AbbVie’s glioblastoma drug candidate fails Phase 3

AbbVie halts enrollment for trial of depatuxizumab mafodotin (Depatux-M), an investigational medicine for newly diagnosed glioblastoma

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NORTH CHICAGO, Ill.—AbbVie has announced today that the Phase 3 INTELLANCE-1 study of depatuxizumab mafodotin (Depatux-M, also previously known as ABT-414) in patients with newly diagnosed glioblastoma (GBM), whose tumors have EGFR (epidermal growth factor receptor) amplification, demonstrated no survival benefit for patients receiving Depatux-M according to an interim analysis.
An Independent Data Monitoring Committee responsible for interim analysis data review has recommended that the study be stopped due to lack of survival benefit for patients receiving Depatux-M, compared with placebo, when added to the standard regimen of radiation and temozolomide. No new safety findings were observed. Enrollment in all ongoing Depatux-M studies has been halted.
“Glioblastoma patients and their caregivers face a devastating disease for which there are few therapeutic options,” said Michael Severino, M.D., vice chairman and president, AbbVie. “While we are disappointed that Depatux-M did not demonstrate a survival benefit in the INTELLANCE-1 study, we remain committed to discovering and developing therapies to address some of the most debilitating cancers.”
The randomized, placebo-controlled Phase 3 study was designed to evaluate the efficacy and safety of Depatux-M versus placebo when administered with concurrent radiation and temozolomide, and with adjuvant temozolomide in subjects with newly diagnosed EGFR-amplified GBM. The primary endpoint was overall survival, and the interim analysis was based on data from 639 patients. The study did not meet primary endpoint of overall survival at the interim analysis, and demonstrated no survival benefit for the patients receiving Depatux-M.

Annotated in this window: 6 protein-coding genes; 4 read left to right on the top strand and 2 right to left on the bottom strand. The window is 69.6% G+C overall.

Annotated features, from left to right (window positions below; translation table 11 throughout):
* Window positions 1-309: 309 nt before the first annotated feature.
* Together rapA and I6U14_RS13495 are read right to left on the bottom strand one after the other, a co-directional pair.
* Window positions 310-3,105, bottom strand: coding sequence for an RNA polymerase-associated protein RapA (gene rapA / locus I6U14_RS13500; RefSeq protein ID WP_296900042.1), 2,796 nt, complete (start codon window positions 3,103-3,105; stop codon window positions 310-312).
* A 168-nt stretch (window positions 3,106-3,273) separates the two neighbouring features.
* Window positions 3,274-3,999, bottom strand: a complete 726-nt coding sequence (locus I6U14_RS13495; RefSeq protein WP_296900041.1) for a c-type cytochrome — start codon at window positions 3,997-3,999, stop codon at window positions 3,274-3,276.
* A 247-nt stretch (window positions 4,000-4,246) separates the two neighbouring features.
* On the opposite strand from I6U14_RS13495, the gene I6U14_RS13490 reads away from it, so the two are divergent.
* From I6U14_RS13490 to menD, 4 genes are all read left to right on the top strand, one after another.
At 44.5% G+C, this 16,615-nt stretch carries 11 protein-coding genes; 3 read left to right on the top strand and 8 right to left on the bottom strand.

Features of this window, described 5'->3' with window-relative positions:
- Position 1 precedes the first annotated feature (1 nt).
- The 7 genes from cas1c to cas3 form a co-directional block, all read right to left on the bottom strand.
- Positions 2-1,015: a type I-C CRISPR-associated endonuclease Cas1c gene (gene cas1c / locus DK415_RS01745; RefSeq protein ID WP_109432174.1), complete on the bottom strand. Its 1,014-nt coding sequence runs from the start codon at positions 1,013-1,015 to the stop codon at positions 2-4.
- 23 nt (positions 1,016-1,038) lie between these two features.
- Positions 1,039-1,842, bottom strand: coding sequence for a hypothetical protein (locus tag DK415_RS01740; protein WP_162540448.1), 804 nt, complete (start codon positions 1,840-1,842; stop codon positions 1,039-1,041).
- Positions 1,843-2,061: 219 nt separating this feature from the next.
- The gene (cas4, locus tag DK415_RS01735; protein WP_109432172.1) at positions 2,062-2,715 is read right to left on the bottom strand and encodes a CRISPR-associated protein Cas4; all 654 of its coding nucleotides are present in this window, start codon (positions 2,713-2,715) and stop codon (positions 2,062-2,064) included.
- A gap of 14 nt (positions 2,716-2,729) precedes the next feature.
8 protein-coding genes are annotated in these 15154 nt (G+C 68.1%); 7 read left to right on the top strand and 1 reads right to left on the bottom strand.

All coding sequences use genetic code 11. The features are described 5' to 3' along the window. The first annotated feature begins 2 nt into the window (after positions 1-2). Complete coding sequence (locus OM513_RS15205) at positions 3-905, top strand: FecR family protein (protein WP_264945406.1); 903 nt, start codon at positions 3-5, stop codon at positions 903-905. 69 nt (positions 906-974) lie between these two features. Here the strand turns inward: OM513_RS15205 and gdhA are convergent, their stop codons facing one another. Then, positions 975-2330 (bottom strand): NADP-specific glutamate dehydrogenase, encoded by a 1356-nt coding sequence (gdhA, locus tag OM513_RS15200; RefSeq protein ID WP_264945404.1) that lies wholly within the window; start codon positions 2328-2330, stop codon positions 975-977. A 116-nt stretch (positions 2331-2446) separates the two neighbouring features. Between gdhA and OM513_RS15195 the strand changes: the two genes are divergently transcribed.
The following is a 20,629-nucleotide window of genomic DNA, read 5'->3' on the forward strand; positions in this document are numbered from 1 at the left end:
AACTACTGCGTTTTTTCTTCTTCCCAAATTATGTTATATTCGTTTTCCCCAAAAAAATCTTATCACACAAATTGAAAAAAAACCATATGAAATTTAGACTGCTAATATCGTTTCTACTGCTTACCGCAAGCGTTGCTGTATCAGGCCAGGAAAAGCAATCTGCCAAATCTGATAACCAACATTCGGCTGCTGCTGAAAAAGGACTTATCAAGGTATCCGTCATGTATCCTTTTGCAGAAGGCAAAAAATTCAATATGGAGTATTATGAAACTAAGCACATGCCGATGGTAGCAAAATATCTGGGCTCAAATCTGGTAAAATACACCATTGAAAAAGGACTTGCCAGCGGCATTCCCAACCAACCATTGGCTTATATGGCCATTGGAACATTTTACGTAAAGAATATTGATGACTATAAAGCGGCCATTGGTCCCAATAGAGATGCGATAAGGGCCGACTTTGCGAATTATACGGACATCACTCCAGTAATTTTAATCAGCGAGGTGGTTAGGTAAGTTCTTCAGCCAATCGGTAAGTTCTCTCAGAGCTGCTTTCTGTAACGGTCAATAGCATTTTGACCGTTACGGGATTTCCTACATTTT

The INTELLANCE-1 trial was conducted in collaboration with the RTOG Foundation, an independent, non-profit cancer research organization. Results from INTELLANCE-1 will be submitted for presentation at a medical conference and for publication in a peer-reviewed journal.
“The highly collaborative partnership between RTOG Foundation’s scientific and physician leaders, under the leadership of Andrew Lassman, M.D., the study principal investigator, and the AbbVie team facilitated the early completion of this important international clinical trial. The RTOG Foundation’s outstanding glioblastoma experts will continue to vigorously investigate new approaches to this very challenging malignancy,” added Walter J. Curran Jr., M.D., F.A.C.R., F.A.S.C.O., RTOG Foundation board chair and executive director of the Winship Cancer Institute of Emory University.

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